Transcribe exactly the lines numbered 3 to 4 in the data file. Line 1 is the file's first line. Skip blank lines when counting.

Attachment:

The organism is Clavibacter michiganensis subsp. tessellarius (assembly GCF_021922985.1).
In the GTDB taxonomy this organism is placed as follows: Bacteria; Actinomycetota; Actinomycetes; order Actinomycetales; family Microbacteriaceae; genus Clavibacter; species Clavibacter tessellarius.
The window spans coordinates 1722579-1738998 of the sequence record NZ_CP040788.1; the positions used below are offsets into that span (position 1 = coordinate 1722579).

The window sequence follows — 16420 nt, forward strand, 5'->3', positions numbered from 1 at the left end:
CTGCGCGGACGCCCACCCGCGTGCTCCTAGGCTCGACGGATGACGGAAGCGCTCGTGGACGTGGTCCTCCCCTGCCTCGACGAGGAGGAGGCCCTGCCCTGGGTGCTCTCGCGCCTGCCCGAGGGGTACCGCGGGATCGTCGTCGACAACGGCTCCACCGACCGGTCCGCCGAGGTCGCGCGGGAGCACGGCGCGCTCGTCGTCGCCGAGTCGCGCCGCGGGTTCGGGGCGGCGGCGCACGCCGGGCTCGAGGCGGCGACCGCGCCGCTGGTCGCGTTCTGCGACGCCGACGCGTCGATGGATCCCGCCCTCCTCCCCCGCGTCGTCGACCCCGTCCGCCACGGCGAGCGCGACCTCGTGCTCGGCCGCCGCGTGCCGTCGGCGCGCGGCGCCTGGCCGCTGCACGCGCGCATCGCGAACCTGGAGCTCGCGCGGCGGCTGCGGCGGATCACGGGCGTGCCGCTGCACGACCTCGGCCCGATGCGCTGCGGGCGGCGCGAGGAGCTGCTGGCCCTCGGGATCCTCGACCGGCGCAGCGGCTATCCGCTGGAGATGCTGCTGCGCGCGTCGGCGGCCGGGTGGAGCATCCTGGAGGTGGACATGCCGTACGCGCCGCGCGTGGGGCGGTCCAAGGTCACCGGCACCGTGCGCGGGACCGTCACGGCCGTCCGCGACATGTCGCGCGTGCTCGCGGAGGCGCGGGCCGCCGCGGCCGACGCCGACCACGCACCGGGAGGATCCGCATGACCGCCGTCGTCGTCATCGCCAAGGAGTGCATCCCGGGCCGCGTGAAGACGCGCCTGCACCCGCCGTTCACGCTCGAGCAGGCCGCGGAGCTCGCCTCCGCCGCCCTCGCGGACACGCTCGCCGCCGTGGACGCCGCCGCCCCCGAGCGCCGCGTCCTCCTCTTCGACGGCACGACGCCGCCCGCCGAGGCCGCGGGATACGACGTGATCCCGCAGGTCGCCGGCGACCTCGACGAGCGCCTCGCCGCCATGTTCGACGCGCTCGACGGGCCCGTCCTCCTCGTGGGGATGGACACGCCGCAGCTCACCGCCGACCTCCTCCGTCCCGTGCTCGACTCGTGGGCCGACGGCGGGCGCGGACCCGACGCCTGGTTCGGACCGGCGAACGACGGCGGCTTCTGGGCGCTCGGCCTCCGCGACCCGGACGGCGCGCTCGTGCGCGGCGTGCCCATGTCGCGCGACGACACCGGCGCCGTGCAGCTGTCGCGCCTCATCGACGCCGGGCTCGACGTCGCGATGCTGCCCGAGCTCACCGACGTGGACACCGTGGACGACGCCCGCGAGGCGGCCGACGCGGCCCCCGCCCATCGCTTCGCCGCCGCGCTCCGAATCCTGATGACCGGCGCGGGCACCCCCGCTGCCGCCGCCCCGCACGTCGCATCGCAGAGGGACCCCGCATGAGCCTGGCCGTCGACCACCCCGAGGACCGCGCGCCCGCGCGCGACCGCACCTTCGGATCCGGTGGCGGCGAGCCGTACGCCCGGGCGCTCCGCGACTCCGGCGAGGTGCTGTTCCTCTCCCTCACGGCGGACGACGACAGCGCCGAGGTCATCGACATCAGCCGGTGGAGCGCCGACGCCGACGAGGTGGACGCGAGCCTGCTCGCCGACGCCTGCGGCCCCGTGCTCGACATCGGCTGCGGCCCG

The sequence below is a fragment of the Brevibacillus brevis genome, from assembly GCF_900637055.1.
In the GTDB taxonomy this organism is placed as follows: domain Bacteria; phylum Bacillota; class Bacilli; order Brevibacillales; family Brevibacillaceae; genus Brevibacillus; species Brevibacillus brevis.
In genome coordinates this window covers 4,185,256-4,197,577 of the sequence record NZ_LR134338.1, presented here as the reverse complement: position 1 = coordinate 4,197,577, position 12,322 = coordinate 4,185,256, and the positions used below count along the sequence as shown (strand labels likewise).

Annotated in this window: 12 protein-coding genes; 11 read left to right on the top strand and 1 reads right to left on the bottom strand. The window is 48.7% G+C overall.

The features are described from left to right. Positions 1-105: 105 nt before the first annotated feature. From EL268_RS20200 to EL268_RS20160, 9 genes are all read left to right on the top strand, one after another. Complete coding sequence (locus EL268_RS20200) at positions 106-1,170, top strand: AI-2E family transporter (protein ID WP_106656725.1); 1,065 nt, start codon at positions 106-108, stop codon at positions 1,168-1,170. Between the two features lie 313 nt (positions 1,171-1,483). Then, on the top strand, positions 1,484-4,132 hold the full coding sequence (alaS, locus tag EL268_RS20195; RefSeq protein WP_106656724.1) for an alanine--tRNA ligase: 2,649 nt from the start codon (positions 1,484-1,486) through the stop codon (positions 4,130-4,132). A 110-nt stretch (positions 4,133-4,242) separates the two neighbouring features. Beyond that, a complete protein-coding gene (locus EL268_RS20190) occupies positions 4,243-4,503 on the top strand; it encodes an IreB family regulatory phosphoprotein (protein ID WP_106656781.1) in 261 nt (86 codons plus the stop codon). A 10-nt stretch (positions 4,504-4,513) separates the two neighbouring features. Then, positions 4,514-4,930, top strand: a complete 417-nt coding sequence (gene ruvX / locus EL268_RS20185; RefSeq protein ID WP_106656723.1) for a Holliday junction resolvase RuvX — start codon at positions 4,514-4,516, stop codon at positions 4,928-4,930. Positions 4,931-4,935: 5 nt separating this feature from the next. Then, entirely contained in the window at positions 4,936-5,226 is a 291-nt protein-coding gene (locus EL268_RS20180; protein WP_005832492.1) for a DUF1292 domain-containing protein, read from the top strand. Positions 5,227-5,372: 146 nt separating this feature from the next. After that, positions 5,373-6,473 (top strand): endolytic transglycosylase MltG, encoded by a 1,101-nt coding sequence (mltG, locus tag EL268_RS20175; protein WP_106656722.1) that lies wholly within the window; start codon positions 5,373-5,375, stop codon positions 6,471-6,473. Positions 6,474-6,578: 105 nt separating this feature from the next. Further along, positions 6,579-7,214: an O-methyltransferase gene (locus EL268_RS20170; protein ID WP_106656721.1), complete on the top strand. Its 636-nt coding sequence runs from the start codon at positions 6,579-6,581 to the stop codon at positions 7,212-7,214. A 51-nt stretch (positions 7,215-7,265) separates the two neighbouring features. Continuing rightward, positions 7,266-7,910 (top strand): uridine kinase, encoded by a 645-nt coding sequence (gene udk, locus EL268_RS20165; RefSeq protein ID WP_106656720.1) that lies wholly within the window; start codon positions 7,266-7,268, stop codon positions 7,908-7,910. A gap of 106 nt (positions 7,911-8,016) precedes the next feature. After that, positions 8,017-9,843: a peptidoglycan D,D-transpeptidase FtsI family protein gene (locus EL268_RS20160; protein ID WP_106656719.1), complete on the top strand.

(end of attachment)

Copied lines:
The window spans coordinates 1722579-1738998 of the sequence record NZ_CP040788.1; the positions used below are offsets into that span (position 1 = coordinate 1722579).

The window sequence follows — 16420 nt, forward strand, 5'->3', positions numbered from 1 at the left end: